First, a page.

Unravelling the Mystery Behind the East Bay Walls: Who Really Made Them and Why?
In the hills around East Bay and elsewhere near San Francisco, there is a series of stone walls that extend discontinuously for miles. The walls are about 3-4 feet high in most places and are not enclosed. There is also no record of them being built or who might have built them. Some interested investigators have suggested exotic explanations for them such as that they were built by the Chinese, the Mongolians, or even refugees from Mu or Lemuria. Others have suggested that they were built by Native Americans or early European settlers with the help of Native American or foreign laborers. Recent analysis of the evidence, however, shows that these mystery walls might not be so mysterious after all.
Ancient Construction Speculations
The first scholar to mention the walls was University of California Berkeley professor John Fryer in 1904. Fryer suggested that the walls were built by Mongolians or the ancient Chinese based on his belief that “the Chinese would naturally wall themselves in.” The Chinese are a popular choice among some because of the popularity of the idea among fringe theorists that the Chinese admiral Zheng He made it to California and may have established a settlement. Another more extraordinary suggestion is that it was built either by Lemurians or refugees from Mu.
Philip Lutley Sclater, portrait and signature ( Public Domain )
The Lemurian and Mu Theories
The existence of Lemuria was first proposed in 1864 by the zoologist Philip Sclater to be a lost continent in the Indian Ocean which connected India to Madagascar before it sank beneath the waters. He originally postulated it simply to explain the similarity between certain fossils found in India and Madagascar even though they were not found in the intermediate landmasses between the two regions, Africa and the Middle East. The idea of Lemuria was popular among some scientists in the 19th century and early 20th century but was later abandoned as continental drift, which led to plate tectonics, became more widely accepted as an explanation for how animals from Madagascar reached India or the reverse without going through Africa or the Middle East.
Map of Lemuria according to William Scott-Elliott ( Public Domain )
The idea of the lost continent of Lemuria nonetheless remained popular among theosophists such as Helena Blavatsky who believed that Lemuria had been the home of a progenitor race to mankind known as the Lemurians whom they believed had coexisted with the dinosaurs. The Lemurians resembled humans except that they were taller and laid eggs. Many theosophists believed that the Aboriginal Australians and Sub-Saharan Africans descended from them.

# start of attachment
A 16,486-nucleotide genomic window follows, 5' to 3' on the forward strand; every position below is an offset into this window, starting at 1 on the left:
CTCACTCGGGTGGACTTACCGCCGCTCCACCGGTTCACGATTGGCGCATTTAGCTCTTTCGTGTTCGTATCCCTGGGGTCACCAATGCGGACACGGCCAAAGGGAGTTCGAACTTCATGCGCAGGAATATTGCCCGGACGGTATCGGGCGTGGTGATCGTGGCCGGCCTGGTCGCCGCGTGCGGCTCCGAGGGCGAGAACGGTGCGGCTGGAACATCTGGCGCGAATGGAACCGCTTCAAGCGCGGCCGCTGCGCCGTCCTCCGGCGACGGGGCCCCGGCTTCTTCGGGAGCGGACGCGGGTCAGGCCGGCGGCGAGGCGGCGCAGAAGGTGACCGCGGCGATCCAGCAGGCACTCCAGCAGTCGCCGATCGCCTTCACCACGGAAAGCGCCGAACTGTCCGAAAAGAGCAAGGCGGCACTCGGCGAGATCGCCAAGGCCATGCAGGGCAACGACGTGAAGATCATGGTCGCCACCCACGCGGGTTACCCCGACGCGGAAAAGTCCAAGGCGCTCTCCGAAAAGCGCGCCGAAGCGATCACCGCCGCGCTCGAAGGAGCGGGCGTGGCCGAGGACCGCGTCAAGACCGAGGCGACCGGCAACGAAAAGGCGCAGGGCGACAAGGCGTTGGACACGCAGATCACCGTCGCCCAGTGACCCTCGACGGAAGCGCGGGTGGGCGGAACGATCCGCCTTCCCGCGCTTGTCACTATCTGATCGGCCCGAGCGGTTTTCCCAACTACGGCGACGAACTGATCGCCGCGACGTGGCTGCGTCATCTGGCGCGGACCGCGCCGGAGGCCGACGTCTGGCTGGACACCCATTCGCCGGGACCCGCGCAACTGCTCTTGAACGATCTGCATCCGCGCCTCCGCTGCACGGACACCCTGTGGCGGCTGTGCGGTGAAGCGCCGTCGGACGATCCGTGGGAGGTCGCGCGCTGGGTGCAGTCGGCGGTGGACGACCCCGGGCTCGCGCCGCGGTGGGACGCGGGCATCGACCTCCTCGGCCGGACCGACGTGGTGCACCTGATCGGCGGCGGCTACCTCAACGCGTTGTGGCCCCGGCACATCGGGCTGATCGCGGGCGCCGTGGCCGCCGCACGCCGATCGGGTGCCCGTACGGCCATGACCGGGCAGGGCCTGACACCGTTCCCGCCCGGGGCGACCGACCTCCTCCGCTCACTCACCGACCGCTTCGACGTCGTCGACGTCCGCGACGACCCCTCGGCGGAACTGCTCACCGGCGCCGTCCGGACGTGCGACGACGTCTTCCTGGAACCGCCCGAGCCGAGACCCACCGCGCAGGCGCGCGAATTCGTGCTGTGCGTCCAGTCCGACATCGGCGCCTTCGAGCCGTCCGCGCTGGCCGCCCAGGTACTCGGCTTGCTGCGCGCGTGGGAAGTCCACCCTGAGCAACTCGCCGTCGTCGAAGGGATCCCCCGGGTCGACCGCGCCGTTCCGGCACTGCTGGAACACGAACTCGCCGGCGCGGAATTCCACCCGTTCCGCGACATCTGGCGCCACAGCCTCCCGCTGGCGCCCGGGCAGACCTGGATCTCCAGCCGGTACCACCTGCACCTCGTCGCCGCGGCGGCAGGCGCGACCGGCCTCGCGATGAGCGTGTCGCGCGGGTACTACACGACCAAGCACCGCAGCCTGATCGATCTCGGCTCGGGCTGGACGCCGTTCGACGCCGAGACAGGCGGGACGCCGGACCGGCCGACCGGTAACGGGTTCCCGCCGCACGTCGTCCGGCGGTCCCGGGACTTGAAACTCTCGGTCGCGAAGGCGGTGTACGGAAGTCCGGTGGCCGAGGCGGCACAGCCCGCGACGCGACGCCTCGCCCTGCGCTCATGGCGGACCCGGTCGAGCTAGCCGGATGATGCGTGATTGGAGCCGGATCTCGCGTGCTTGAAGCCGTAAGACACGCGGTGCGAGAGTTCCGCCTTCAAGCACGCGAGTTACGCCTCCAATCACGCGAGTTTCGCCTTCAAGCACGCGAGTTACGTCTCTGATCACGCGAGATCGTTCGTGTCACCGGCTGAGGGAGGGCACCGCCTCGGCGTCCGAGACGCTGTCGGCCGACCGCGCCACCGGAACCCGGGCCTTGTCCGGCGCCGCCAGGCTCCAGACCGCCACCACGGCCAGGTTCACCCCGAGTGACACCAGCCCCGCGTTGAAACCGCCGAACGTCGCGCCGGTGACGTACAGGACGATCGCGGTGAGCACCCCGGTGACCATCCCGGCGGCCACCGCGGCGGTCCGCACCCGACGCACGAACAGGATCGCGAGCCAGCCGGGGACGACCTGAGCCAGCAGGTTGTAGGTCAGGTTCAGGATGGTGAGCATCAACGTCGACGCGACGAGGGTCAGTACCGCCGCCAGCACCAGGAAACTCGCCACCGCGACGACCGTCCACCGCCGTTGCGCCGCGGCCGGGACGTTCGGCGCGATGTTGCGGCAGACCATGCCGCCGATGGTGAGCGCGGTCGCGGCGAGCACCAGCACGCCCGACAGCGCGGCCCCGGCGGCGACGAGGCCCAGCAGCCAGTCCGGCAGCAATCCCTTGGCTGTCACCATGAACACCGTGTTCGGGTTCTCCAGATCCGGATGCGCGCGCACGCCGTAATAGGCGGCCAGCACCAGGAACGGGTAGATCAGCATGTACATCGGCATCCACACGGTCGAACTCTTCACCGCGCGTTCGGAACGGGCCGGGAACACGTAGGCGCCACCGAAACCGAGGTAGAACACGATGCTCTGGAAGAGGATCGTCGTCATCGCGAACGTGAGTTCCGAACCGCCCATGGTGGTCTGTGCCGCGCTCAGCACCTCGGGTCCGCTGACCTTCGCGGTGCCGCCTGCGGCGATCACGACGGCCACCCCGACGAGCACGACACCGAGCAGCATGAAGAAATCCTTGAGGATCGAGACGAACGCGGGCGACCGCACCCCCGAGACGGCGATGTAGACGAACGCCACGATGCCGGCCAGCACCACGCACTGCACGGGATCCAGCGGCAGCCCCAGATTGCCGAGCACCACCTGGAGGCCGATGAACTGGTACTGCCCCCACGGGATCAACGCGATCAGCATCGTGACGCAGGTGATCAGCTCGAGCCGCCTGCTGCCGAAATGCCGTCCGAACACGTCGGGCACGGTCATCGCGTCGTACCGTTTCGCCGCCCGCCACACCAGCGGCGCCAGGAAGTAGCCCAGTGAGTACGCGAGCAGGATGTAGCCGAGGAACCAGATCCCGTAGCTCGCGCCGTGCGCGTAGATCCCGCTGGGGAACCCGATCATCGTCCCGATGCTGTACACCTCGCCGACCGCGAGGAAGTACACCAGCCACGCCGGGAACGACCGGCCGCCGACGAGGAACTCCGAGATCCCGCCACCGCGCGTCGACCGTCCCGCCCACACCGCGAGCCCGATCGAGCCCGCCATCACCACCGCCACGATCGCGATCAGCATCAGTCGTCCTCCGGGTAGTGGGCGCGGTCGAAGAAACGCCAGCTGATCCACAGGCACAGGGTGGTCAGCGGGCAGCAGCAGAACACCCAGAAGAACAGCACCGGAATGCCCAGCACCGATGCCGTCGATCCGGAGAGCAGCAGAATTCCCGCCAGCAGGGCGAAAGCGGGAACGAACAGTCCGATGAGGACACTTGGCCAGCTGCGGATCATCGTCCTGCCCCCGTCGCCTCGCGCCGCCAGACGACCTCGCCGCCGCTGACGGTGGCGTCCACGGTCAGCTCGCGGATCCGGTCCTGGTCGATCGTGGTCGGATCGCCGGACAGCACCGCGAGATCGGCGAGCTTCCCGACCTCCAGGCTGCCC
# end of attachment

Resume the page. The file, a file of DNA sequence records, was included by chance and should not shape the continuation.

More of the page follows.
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Mu is a similar concept. It was, and still is believed by some people to be a continent that once existed in the Pacific Ocean which sank in a manner similar to Atlantis. According to proponents of the Lemurian/Mu theory of the walls’ origins, refugees from the destruction of these continents came to places like Northern California and established civilizations which included features such as these mysterious stone walls.
Supporters of this view point out that we do not have any historical documents which record European settlers building the walls. Furthermore, the Native American tribes in the area say that they have no oral traditions of their ancestors building them and some say that the walls were already there when they arrived.
Proponents also say that the fleets of the Chinese admiral Zheng He would not have been able to provide a large enough population to have a need to build the extensive network of walls which they claim extends beyond East Bay across the northern part of the state, though the purpose of the walls would need to be assessed first before really determining whether or not the Chinese fleets could have provided a large enough population to justify their existence.
Modern Construction Theory
Beverly Ortiz, cultural services coordinator of the East Bay Regional Park District and a local archaeologist named Jeffrey Fentress, who has taken an interest in the phenomenon, both suggest a much more prosaic explanation. Ortiz says that the walls were made by ranchers to clear grazing land of rocks and to guide and partially corral herds of cattle. They were most likely made by common laborers of Chinese or Native American descent serving the ranchers. Fentress, who archaeologically mapped the walls in order to enter them into the regional archives for conservation purposes, determined that they were probably built around 1850-1880 based on analysis of lichen on the rocks. This would date the rock walls to the Gold Rush era and fits with the idea that they were made by ranchers to clear fields since cattle ranches were common in the area at that time.